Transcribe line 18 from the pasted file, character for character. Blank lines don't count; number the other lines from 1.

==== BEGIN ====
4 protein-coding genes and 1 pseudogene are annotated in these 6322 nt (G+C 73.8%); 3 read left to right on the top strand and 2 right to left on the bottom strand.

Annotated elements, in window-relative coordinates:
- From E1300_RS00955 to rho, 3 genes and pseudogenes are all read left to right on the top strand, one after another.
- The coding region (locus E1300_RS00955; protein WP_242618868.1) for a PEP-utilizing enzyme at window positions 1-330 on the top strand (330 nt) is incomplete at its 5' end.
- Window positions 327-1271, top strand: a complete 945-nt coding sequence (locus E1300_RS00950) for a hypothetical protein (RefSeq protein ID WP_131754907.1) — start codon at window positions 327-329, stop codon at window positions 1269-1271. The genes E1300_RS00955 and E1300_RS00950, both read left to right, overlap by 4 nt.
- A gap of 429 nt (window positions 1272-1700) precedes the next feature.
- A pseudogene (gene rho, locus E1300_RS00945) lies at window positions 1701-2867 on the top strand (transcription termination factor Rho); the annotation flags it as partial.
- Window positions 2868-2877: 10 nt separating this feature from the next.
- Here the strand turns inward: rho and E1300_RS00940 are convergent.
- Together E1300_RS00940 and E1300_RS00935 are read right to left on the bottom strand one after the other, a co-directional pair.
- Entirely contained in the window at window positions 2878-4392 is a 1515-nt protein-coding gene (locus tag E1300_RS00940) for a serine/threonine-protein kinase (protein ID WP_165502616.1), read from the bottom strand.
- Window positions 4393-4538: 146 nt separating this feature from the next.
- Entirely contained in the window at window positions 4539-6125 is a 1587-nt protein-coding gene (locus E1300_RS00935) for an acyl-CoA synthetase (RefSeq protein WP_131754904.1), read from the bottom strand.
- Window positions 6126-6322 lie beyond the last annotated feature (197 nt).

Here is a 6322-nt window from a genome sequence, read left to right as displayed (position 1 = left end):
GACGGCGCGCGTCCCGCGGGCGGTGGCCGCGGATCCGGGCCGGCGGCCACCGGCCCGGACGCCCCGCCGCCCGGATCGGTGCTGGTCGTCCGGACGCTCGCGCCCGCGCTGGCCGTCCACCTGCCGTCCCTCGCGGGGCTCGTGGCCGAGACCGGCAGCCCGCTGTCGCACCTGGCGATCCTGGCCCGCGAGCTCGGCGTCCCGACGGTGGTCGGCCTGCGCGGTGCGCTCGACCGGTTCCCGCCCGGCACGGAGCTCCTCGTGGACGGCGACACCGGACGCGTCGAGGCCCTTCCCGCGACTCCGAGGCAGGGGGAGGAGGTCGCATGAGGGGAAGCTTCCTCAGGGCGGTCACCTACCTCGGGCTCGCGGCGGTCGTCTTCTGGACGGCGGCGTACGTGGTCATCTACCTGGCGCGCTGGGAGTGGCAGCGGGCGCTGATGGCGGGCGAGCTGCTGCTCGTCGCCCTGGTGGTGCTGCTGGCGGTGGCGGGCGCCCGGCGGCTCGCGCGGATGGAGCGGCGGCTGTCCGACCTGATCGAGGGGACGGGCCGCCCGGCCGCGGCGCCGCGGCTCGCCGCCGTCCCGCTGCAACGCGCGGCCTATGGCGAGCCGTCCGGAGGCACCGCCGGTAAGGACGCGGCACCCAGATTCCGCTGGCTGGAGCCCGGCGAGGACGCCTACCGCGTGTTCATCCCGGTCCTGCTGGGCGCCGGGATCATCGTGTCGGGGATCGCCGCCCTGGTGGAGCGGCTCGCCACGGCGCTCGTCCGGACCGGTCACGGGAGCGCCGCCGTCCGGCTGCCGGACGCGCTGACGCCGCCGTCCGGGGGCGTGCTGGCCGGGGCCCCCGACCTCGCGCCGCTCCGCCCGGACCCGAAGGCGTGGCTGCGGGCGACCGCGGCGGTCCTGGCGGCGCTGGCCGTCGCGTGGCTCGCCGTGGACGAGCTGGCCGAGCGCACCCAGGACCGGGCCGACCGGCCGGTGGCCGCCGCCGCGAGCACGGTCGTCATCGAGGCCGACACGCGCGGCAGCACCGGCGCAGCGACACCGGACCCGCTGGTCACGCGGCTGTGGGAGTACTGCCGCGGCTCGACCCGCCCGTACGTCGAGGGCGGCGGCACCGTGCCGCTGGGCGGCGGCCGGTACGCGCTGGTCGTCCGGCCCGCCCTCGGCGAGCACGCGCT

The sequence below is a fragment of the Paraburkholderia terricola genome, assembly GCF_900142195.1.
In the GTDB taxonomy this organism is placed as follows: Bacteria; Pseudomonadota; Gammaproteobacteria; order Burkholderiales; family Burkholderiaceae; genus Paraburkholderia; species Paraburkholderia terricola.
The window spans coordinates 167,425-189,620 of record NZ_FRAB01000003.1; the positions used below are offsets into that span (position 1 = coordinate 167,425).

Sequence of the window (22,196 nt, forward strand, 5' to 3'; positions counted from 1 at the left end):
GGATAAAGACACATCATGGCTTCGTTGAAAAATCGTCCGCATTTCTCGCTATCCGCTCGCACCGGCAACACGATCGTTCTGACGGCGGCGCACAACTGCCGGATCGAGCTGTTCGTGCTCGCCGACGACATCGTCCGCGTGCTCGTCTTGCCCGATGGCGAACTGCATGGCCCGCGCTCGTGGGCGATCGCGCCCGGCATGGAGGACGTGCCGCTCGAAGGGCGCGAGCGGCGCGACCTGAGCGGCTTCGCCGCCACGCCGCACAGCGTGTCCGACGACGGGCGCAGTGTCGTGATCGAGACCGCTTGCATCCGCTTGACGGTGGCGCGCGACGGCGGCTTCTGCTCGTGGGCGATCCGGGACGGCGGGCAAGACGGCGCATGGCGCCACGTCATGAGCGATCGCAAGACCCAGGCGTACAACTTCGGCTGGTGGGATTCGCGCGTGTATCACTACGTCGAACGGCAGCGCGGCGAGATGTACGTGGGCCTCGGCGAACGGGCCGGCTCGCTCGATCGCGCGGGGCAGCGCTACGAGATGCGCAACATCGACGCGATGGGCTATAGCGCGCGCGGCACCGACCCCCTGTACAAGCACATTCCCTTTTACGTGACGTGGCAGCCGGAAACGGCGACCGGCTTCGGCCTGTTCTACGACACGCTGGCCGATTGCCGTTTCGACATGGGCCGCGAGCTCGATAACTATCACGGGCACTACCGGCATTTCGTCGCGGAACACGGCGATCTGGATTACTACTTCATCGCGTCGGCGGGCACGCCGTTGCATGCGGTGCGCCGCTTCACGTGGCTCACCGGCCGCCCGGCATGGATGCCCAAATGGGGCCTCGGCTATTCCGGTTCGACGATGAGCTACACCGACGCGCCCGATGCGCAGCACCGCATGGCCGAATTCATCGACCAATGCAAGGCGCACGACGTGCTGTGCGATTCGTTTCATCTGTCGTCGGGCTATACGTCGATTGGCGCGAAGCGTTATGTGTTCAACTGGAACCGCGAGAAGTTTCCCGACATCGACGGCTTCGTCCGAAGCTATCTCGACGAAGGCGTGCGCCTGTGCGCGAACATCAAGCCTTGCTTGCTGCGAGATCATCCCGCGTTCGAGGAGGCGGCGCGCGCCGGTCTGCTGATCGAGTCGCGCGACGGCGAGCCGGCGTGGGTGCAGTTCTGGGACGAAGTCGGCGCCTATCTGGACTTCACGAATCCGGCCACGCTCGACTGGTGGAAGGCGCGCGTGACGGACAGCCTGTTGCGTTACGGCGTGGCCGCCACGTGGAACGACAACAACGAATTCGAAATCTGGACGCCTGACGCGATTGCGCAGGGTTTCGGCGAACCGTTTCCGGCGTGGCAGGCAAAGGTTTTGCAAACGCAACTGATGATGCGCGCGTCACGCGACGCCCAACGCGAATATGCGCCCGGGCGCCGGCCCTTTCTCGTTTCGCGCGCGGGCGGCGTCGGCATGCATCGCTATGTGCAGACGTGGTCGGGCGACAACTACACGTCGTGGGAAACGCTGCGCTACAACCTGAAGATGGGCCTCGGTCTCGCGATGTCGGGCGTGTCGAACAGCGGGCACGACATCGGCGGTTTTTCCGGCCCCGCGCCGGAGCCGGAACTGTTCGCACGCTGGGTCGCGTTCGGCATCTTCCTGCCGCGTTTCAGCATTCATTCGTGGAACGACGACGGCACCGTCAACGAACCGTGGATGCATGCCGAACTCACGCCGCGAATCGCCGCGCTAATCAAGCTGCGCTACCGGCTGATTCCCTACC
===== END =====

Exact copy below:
In the GTDB taxonomy this organism is placed as follows: Bacteria; Pseudomonadota; Gammaproteobacteria; order Burkholderiales; family Burkholderiaceae; genus Paraburkholderia; species Paraburkholderia terricola.